Highly Time-Resolved Source Apportionment Techniques for Organic Aerosols Using the Aerodyne Aerosol Mass SpectrometerEPA Grant Number: R832161
Title: Highly Time-Resolved Source Apportionment Techniques for Organic Aerosols Using the Aerodyne Aerosol Mass Spectrometer
Investigators: Jimenez, Jose-Luis , Hannigan, Michael P. , Schauer, James J. , Zhang, Qi
Institution: University of Colorado at Boulder , University of Wisconsin - Madison
EPA Project Officer: Chung, Serena
Project Period: December 1, 2004 through November 30, 2007 (Extended to November 30, 2008)
Project Amount: $450,000
RFA: Source Apportionment of Particulate Matter (2004) RFA Text | Recipients Lists
Research Category: Particulate Matter , Air Quality and Air Toxics , Air
The overall objective of this proposed project is to develop, validate, and apply fine particulate matter (PM) source apportionment techniques for measurements made with the Aerodyne Aerosol Mass Spectrometer (AMS). The AMS is the only current real-time instrument that provides quantitative size-resolved organic aerosol data with a time resolution of a few minutes. AMS organic data have less fragmentation and thus are more specific for source apportionment than data from laser-ablation mass spectrometers. We expect a number of instruments being developed to improve organic detection specificity via chemical ionization and/or photoionization. The proposed efforts will focus on AMS data but will provide the foundation for using other such data for source apportionment.
Preliminary results (section E.2.3) indicate that AMS organic aerosol data are sufficiently specific to address the critical need for source apportionment of organic aerosols with very high time resolution. We will investigate various approaches for apportioning AMS organic data, including: (a) custom techniques that take advantage of our understanding of the data; (b) Advanced Data Mining techniques currently being developed by the University of Wisconsin (under NSF funding); and (c) standard multivariate receptor models (e.g., UNMIX and PMF). We will test all models with simulated AMS data with several overlapping sources. We will then apply these methods to the well-characterized AMS datasets from the Pittsburgh, New York City, and Houston EPA Supersites. We will carry out a new field campaign (using three AMSs) with two objectives: (1) compare with the well-established chemical mass balance (CMB) method from collocated organic molecular marker data; and (2) demonstrate the improvements in organic source apportionment from three new techniques designed to improve the sensitivity and selectivity of the AMS for organic aerosols: a time-of-flight mass spectrometer (replacing the quadrupole used in the standard AMS), low temperature vaporization, and thermal denuding.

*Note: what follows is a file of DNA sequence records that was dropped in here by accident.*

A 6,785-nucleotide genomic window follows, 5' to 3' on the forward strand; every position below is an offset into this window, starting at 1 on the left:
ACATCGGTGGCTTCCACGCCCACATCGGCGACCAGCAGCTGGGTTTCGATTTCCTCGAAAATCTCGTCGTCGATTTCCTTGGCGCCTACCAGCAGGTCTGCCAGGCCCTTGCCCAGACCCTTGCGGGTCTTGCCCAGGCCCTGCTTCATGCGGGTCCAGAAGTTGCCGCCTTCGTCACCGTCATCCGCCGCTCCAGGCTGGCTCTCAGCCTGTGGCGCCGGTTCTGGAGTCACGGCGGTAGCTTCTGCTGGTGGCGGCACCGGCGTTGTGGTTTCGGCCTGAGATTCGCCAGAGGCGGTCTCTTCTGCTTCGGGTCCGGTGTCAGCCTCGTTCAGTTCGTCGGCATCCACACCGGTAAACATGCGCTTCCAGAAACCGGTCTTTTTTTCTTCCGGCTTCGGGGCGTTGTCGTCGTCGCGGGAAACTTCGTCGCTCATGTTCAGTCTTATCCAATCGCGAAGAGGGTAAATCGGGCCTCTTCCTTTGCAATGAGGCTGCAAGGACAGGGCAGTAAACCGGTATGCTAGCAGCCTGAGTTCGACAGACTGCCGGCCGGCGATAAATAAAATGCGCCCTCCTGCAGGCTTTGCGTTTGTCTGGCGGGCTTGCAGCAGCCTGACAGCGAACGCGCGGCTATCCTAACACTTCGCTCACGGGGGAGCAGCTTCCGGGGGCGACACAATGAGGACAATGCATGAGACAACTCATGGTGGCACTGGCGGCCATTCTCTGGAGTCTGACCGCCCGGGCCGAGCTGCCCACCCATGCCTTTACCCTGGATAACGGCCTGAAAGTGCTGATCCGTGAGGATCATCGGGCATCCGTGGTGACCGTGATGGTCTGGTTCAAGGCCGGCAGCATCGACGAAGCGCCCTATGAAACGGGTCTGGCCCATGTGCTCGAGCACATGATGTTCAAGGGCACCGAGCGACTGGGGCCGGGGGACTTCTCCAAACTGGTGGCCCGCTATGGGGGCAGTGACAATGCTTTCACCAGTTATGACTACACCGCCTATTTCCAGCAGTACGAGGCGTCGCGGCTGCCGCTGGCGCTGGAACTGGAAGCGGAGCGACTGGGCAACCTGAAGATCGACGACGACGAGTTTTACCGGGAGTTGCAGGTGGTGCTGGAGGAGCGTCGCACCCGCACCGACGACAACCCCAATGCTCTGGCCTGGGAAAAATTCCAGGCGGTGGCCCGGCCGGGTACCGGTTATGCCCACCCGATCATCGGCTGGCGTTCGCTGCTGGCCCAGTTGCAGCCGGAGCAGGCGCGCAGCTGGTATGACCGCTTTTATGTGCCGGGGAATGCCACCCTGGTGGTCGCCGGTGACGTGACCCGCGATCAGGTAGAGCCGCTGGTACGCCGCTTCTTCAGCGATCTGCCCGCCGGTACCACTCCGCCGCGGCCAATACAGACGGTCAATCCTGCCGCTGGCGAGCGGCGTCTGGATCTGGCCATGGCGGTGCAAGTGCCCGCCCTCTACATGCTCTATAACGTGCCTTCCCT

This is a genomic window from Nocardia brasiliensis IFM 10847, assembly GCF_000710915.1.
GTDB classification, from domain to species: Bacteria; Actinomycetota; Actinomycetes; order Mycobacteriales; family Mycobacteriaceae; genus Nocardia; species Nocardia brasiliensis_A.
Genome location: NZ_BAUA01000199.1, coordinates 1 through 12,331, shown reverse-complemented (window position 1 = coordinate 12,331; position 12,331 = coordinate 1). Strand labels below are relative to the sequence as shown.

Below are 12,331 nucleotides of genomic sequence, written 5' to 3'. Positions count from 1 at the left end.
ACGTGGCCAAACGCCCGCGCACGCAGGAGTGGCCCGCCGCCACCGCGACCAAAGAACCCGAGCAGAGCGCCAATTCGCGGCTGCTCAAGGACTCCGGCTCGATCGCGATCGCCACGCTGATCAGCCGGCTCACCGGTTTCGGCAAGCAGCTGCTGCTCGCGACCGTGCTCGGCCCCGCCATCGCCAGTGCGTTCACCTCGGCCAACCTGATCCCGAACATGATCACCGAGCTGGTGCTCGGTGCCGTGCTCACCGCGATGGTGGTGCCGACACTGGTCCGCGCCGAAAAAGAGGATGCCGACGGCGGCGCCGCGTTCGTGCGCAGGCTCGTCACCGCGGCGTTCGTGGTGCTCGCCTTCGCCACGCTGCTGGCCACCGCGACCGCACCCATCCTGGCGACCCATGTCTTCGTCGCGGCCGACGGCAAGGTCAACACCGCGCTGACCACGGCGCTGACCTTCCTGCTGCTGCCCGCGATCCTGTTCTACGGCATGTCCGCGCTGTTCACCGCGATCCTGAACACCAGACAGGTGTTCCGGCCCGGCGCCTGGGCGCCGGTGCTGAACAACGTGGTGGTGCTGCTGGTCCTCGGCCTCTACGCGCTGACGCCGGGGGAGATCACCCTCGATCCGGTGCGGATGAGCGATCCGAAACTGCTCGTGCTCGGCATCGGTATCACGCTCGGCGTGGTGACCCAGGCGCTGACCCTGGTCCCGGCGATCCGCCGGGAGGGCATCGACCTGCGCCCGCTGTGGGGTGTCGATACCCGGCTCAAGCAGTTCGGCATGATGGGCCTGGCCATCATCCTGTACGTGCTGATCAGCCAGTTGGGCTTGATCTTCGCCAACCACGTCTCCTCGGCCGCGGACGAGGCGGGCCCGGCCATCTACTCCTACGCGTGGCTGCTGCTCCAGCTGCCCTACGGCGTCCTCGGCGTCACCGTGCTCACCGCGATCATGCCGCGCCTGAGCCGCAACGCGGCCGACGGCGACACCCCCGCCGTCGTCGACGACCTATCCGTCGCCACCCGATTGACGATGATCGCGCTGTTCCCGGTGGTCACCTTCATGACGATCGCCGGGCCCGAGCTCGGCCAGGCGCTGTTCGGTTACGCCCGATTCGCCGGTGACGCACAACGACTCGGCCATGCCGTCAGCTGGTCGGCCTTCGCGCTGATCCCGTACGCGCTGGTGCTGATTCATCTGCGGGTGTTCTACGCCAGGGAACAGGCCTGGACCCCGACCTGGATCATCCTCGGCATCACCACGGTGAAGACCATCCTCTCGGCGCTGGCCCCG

The primary result of this project will be to demonstrate and validate source apportionment of organic aerosols with very high time resolution using AMS data. The results of this project can have a rapid and broad impact because the techniques developed here can be used by many researchers around the world, including the more than 25 research groups with an AMS. In addition, these techniques and algorithms will also provide the foundation for source apportionment using data from emerging and future quantitative aerosol mass spectrometers.